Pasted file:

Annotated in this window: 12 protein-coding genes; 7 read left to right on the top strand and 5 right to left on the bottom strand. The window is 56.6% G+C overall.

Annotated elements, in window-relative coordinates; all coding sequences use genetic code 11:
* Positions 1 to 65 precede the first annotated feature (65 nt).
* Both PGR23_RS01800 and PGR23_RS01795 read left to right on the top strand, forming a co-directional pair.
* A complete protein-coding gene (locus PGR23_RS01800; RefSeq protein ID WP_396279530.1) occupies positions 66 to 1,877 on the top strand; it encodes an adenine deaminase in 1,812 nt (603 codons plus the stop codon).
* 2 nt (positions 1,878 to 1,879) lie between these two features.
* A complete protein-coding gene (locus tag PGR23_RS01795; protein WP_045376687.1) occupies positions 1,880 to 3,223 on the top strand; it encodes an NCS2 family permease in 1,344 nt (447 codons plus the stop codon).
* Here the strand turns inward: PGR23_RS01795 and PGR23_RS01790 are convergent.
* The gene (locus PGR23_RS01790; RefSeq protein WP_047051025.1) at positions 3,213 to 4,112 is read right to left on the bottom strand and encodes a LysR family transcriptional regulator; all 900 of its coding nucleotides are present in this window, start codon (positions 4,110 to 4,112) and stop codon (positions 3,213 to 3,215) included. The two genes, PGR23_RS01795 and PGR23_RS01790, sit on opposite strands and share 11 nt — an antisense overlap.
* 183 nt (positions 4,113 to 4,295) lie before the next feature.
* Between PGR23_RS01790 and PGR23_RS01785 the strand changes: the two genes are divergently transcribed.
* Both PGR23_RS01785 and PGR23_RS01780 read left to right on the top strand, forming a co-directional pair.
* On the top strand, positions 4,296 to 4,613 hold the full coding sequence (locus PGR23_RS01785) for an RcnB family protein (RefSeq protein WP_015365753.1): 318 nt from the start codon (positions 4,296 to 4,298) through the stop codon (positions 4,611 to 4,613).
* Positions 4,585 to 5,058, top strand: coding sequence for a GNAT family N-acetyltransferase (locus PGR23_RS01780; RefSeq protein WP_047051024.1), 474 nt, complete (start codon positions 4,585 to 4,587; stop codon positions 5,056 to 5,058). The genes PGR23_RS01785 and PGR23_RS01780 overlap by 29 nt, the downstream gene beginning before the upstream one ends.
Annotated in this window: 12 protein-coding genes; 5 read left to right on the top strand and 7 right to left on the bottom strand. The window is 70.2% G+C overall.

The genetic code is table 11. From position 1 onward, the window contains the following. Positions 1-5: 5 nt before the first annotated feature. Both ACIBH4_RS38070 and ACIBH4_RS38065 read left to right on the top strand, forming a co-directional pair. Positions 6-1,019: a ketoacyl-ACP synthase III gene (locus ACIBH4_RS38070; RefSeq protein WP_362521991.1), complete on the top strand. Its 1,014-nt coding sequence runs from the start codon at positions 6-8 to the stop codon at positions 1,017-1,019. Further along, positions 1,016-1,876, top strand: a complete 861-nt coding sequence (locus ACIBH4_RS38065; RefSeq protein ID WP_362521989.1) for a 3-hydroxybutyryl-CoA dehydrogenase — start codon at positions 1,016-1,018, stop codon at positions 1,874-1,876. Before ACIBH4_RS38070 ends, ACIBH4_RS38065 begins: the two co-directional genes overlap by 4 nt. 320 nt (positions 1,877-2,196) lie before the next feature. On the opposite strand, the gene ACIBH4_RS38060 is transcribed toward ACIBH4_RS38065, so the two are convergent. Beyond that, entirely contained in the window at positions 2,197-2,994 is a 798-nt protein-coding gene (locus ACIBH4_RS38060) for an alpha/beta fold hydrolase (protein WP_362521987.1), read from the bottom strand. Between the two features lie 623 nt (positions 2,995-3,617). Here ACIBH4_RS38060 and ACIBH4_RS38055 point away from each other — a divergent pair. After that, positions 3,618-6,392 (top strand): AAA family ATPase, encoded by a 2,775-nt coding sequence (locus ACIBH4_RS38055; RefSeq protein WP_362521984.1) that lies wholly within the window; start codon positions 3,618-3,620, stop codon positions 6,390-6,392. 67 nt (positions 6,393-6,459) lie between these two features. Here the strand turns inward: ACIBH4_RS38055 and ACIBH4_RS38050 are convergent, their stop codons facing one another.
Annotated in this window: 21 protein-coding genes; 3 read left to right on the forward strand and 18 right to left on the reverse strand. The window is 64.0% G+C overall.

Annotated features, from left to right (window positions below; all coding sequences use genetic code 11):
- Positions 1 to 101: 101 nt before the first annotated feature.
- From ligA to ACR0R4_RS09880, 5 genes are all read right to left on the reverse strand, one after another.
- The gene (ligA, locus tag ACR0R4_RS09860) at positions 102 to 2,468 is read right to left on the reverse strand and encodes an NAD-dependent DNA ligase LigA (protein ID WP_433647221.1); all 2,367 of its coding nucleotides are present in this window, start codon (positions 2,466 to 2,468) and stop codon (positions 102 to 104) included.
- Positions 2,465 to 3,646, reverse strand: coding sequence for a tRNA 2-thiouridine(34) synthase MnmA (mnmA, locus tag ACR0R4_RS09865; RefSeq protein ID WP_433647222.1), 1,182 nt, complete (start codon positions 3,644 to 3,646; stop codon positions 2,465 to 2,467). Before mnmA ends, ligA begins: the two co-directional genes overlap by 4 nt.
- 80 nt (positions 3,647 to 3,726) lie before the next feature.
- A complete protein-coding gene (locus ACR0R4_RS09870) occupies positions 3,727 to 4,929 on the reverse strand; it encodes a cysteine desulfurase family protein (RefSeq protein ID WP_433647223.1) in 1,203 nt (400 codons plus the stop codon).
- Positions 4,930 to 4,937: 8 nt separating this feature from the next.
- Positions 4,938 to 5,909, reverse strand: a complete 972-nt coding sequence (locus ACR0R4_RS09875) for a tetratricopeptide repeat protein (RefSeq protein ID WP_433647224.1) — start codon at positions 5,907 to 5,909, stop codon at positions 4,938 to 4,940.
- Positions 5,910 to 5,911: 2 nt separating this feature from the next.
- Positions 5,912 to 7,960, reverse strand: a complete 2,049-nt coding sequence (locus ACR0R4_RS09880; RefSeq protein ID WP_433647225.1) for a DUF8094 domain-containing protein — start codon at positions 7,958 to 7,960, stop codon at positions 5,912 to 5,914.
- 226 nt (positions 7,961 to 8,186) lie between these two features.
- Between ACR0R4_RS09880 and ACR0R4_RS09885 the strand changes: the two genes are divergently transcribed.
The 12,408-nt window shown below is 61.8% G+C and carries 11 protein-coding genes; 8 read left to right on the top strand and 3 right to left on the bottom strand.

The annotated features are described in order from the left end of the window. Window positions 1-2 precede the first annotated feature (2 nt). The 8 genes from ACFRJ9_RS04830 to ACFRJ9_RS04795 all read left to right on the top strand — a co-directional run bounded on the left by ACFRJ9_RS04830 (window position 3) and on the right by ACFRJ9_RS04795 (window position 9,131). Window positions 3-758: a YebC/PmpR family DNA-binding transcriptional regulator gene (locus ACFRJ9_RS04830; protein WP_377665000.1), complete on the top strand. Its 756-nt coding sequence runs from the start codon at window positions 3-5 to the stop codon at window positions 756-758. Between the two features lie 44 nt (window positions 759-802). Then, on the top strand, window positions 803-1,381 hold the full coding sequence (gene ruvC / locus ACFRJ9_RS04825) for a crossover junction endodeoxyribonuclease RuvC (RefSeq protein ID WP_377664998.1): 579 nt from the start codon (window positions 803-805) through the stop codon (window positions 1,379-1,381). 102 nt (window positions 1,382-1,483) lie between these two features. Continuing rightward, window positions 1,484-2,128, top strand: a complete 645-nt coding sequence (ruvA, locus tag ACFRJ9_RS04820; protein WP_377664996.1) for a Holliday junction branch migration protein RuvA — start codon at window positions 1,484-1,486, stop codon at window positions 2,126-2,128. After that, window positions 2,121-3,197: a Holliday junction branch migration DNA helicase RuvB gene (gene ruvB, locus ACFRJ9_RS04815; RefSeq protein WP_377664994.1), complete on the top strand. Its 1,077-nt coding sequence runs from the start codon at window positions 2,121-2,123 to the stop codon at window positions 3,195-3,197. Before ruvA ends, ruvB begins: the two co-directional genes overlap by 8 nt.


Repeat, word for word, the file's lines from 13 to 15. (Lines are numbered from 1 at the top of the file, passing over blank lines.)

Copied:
* On the top strand, positions 4,296 to 4,613 hold the full coding sequence (locus PGR23_RS01785) for an RcnB family protein (RefSeq protein WP_015365753.1): 318 nt from the start codon (positions 4,296 to 4,298) through the stop codon (positions 4,611 to 4,613).
* Positions 4,585 to 5,058, top strand: coding sequence for a GNAT family N-acetyltransferase (locus PGR23_RS01780; RefSeq protein WP_047051024.1), 474 nt, complete (start codon positions 4,585 to 4,587; stop codon positions 5,056 to 5,058). The genes PGR23_RS01785 and PGR23_RS01780 overlap by 29 nt, the downstream gene beginning before the upstream one ends.
Annotated in this window: 12 protein-coding genes; 5 read left to right on the top strand and 7 right to left on the bottom strand. The window is 70.2% G+C overall.